How to uncover the arrangement of molecules when they are not long-range ordered
What is it about?
When small molecules form into solids the do so by packing together in a well defined way. Typically the order extends over long range and the material forms a crystal. The packing arrangement can be solved using the venerable approach of x-ray crystallography. But what if the packing is not perfect--the molecules have a well defined local structure but a few molecules over the packing gets muddled and the order is lost--then crystallography fails. This paper describes a new method for uncovering the molecular packing even in this important case where the molecules are just short-range ordered.
Why is it important?
Most drugs, many foods and plastics we use in everyday life are made of molecules, small, well-ordered, tightly bound clusters of carbon and other atoms. But when we take a drug, it is a solid lump of material made of billions of molecules. How the molecules pack together in space is known as the crystal structure of the solid form, and has a huge effect on various properties of the material, not least how well it is absorbed into the body. It is exceptionally important to elucidate the nature of the crystal packing for drug safety, quality control, stability control, as well as gaining basic understanding of molecular packing and interactions themselves.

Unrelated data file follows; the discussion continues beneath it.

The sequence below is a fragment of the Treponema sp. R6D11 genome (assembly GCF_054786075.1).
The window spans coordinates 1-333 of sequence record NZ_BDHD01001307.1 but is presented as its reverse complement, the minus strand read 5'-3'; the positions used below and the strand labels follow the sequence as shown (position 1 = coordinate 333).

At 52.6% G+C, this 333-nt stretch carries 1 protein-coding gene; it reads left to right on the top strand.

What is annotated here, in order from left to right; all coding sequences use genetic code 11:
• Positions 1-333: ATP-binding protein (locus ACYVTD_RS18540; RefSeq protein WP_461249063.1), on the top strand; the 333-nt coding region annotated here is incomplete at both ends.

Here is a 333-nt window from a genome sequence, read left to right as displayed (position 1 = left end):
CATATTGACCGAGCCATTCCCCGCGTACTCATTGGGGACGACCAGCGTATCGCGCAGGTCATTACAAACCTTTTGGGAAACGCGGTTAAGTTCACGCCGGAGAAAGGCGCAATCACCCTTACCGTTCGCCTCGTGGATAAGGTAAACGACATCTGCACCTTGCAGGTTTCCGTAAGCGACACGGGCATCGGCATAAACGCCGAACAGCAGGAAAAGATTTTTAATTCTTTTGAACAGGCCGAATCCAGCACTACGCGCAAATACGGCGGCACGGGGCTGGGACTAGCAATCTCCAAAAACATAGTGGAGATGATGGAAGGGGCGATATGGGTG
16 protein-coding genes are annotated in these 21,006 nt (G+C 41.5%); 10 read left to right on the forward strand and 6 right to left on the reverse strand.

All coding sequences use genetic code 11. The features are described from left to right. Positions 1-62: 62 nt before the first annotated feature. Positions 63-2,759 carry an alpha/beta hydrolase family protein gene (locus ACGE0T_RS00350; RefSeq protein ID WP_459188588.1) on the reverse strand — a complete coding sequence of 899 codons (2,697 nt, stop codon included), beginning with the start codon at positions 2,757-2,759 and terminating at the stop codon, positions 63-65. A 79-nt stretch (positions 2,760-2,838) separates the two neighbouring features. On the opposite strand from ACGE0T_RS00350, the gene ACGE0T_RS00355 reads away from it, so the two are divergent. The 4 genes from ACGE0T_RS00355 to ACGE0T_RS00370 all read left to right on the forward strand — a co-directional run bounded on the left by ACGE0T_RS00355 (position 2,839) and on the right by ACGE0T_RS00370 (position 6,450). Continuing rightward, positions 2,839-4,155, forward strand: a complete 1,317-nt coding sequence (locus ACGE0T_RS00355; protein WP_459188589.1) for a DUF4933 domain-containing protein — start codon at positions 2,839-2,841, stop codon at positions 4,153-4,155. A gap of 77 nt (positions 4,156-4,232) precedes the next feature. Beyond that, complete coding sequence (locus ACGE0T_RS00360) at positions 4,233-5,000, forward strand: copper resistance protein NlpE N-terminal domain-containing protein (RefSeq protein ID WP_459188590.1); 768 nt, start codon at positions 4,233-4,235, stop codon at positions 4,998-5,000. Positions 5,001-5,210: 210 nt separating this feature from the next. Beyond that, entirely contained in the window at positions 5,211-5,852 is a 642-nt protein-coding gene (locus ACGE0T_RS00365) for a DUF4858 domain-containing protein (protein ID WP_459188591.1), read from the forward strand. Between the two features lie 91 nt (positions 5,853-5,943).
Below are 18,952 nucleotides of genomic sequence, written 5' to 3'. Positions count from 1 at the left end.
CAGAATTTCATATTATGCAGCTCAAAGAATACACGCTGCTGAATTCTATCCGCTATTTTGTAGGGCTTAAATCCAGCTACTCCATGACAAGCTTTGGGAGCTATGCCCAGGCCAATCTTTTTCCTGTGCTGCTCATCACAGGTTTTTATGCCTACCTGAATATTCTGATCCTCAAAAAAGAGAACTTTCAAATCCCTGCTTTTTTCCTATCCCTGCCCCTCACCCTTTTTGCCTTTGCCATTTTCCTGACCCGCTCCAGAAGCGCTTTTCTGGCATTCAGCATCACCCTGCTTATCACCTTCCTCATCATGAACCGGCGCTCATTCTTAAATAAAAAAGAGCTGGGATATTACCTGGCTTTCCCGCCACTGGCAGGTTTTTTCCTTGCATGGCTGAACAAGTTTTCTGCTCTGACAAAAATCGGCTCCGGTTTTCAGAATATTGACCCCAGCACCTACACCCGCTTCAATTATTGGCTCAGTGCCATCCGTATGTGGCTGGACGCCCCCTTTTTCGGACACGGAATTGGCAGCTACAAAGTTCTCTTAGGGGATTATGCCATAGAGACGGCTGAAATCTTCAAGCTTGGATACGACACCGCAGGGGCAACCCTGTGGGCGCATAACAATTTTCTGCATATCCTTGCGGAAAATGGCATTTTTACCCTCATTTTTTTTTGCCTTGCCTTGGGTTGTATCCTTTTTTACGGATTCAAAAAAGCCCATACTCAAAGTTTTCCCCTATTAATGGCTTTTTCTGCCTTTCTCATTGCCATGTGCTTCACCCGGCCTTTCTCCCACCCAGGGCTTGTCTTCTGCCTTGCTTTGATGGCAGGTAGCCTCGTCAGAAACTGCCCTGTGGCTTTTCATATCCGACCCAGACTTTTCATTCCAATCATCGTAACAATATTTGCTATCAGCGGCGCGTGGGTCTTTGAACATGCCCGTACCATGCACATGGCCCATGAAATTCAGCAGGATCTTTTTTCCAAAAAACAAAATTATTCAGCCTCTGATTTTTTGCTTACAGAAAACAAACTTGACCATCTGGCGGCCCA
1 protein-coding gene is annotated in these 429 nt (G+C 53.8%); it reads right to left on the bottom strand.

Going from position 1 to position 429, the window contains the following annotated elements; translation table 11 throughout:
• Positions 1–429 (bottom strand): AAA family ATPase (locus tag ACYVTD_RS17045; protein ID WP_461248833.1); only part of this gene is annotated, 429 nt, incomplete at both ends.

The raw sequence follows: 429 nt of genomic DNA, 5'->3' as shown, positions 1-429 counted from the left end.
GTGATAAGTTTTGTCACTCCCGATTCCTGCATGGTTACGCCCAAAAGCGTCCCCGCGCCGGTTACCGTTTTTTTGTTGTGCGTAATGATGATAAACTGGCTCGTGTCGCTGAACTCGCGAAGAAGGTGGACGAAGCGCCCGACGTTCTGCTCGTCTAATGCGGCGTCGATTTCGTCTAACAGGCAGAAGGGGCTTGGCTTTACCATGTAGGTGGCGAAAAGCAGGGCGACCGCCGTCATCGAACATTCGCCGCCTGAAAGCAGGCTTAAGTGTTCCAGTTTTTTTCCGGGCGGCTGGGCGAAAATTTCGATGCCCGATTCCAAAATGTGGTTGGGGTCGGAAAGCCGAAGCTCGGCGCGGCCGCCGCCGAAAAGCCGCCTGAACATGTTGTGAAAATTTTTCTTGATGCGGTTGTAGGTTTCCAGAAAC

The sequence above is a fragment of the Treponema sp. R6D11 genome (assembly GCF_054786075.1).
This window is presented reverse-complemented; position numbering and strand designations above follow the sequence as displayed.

The following have contributed to this page: Simon Billinge
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